Sheep, M. L. (2006). "Nurturing the Whole Person: The Ethics of Workplace Spirituality in a Society of Organizations." Journal of Business Ethics 66(4): 357-375.
In a world which can be increasingly described as a “society of organizations,” it is incumbent upon organizational researchers to account for the role of organizations in determining the well-being of societies and the individuals that comprise them. Workplace spirituality is a young area of inquiry with potentially strong relevance to the well-being of individuals, organizations, and societies. Previous literature has not examined ethical dilemmas related to workplace spirituality that organizations might expect based upon the co-existence of multiple ethical work climates, nor has previous literature accounted for the relevance of the cosmopolitan (external, societal) source of moral reasoning in the ethical treatment of workplace spirituality. The purpose of this paper is to address these gaps by articulating two such ethical dilemmas related to workplace spirituality: the “quiet desperation” dilemma and the instrumentality dilemma. Moreover, I propose two theoretical contexts that foster “both-and” rather than “either-or” thinking, thereby mitigating (moderating) the relationships between climate combinations and conflictual aspects of the ethical dilemmas. For the “quiet desperation” dilemma, I propose a person–organization fit perspective to emphasize diversity of individual preferences instead of a managerially prescribed uniformity of spirituality. For the instrumentality dilemma, I propose a multiparadigm approach to workplace spirituality research to avoid the privileging of one research interest over another (e.g., instrumentality, individual fulfillment, societal good). I conclude with suggestions for future research.
Schwartz, M. S. (2006). "God as a Managerial Stakeholder?" Journal of Business Ethics 66(2-3): 291-306.
Can or should God be considered a managerial stakeholder? While at first glance such a proposition might seem beyond the norms of stakeholder management theory or traditional management practice, further investigation suggests that there might be both theoretical and practical support for such a notion. This paper will make the argument that God both is and should be considered a managerial stakeholder for those businesspeople and business firms that accept that God exists and can affect the world. In doing so, part one of the paper first discusses the growth of religion and spirituality within the business and academic communities. Part two raises several arguments based on stakeholder theory and business reality to support the notion of God as a managerial stakeholder. Part three addresses the arguments against God as a managerial stakeholder. Part four discusses the managerial implications of considering God as a managerial stakeholder. The paper concludes with its limitations.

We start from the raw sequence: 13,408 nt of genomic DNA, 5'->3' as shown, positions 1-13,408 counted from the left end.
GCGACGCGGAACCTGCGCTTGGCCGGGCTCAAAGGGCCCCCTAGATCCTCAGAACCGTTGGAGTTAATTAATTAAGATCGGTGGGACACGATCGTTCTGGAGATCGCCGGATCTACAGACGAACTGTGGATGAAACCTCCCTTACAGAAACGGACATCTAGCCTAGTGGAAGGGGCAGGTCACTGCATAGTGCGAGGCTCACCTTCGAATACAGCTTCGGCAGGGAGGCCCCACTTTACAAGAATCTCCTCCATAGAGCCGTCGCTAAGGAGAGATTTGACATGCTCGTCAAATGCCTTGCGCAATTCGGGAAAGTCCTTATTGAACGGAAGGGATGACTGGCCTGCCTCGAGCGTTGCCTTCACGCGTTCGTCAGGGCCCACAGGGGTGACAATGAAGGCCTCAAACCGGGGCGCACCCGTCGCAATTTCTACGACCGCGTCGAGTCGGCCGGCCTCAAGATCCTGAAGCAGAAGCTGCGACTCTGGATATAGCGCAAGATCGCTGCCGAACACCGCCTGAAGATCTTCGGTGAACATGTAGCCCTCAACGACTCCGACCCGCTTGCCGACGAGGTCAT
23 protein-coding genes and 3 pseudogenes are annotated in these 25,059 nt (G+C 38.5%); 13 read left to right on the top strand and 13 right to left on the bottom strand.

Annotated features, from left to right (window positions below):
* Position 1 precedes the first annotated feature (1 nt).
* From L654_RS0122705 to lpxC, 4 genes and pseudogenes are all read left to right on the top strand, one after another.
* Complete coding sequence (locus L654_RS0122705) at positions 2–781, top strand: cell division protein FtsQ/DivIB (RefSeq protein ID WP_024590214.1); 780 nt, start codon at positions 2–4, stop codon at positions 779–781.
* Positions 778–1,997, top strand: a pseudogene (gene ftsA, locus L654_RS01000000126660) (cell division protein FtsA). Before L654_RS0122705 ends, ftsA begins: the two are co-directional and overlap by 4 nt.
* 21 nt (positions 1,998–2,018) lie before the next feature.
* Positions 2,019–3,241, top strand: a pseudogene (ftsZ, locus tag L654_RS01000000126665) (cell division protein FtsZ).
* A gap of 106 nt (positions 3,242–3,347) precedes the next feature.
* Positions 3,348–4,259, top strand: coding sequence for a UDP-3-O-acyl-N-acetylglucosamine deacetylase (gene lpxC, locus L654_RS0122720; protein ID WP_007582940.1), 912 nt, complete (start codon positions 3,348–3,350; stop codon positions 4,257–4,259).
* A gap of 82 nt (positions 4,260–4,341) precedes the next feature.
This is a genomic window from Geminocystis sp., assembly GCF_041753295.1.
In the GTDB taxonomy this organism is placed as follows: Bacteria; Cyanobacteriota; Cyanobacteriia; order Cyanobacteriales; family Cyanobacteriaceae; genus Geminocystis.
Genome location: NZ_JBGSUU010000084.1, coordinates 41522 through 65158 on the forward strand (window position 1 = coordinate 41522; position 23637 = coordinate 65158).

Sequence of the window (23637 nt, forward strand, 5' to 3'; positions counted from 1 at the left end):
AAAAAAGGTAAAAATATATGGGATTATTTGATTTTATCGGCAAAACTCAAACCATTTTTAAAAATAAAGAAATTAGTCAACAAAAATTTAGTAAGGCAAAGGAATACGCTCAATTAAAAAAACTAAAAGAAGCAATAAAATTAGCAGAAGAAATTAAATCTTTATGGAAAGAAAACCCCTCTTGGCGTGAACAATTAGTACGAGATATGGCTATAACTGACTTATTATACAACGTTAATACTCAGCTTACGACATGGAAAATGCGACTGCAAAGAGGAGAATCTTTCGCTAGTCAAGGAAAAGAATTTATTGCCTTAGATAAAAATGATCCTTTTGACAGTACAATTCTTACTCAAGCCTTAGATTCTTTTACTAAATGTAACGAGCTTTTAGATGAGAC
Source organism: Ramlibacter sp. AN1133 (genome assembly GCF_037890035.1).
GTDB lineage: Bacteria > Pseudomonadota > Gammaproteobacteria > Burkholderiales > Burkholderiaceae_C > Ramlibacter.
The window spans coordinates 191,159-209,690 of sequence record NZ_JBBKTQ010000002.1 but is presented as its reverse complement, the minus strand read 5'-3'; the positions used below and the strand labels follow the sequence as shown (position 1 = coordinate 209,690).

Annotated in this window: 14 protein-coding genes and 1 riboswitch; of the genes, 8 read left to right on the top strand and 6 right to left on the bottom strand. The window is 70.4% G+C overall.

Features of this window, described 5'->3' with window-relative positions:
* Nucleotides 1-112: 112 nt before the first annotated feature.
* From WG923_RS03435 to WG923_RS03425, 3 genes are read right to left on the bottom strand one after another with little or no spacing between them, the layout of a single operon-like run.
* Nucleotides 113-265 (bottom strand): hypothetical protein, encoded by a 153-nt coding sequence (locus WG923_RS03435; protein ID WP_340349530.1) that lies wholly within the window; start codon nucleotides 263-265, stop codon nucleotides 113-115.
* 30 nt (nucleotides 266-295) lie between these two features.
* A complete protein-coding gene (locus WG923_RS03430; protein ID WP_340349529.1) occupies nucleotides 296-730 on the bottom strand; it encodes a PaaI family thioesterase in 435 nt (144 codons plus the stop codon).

Giacalone, R. A., K. Paul, et al. (2005). "A Preliminary Investigation into the Role of Positive Psychology in Consumer Sensitivity to Corporate Social Performance." Journal of Business Ethics 58(4): 295-305.
Research on positive psychology demonstrates that specific individual dispositions are associated with more desirable outcomes. The relationship of positive psychological constructs, however, has not been applied to the areas of business ethics and social responsibility. Using four constructs in two independent studies (hope and gratitude in Study 1, spirituality and generativity in Study 2), the relationship of these constructs to sensitivity to corporate social performance (CSCSP) were assessed. Results indicate that all four constructs significantly predicted CSCSP, though only hope and gratitude interacted to impact CSCSP. Discussion focuses upon these findings, limitations of the study, and future avenues for research.
Beekun, R. I. and J. A. Badawi (2005). "Balancing Ethical Responsibility among Multiple Organizational Stakeholders: The Islamic Perspective." Journal of Business Ethics 60(2): 131-145.
In spite of a renewed interest in the relationship between spirituality and managerial thinking, the literature covering the link between Islam and management has been sparse – especially in the area of ethics. One potential reason may be the cultural diversity of nearly 1.3 billion Muslims globally. Yet, one common element binding Muslim individuals and countries is normative Islam. Using all four sources of this religion’s teachings, we outline the parameters of an Islamic model of normative business ethics. We explain how this ethics model seeks to balance the needs of multiple stakeholders, and discuss its enforcement mechanisms. This Islamic approach to business ethics is centered around criteria that are in common with stakeholder theory such as justice and balance, and includes unique additional criteria such as trust and benevolence.